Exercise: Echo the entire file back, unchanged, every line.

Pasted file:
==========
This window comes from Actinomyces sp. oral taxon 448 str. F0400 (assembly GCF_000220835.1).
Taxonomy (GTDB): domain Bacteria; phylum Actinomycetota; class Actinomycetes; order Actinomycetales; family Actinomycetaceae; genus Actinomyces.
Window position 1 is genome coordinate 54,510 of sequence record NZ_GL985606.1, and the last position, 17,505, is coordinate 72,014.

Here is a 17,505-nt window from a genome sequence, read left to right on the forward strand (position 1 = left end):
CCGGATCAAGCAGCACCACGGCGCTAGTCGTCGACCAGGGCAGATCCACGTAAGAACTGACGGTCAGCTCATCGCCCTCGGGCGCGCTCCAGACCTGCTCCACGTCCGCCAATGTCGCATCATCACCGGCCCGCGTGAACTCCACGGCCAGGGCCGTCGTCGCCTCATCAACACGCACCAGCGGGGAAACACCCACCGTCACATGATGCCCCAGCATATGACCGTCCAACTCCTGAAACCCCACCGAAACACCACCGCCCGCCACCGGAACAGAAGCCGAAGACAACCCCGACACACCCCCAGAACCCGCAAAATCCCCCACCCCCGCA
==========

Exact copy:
This window comes from Actinomyces sp. oral taxon 448 str. F0400 (assembly GCF_000220835.1).
Taxonomy (GTDB): domain Bacteria; phylum Actinomycetota; class Actinomycetes; order Actinomycetales; family Actinomycetaceae; genus Actinomyces.
Window position 1 is genome coordinate 54,510 of sequence record NZ_GL985606.1, and the last position, 17,505, is coordinate 72,014.

Here is a 17,505-nt window from a genome sequence, read left to right on the forward strand (position 1 = left end):
CCGGATCAAGCAGCACCACGGCGCTAGTCGTCGACCAGGGCAGATCCACGTAAGAACTGACGGTCAGCTCATCGCCCTCGGGCGCGCTCCAGACCTGCTCCACGTCCGCCAATGTCGCATCATCACCGGCCCGCGTGAACTCCACGGCCAGGGCCGTCGTCGCCTCATCAACACGCACCAGCGGGGAAACACCCACCGTCACATGATGCCCCAGCATATGACCGTCCAACTCCTGAAACCCCACCGAAACACCACCGCCCGCCACCGGAACAGAAGCCGAAGACAACCCCGACACACCCCCAGAACCCGCAAAATCCCCCACCCCCGCA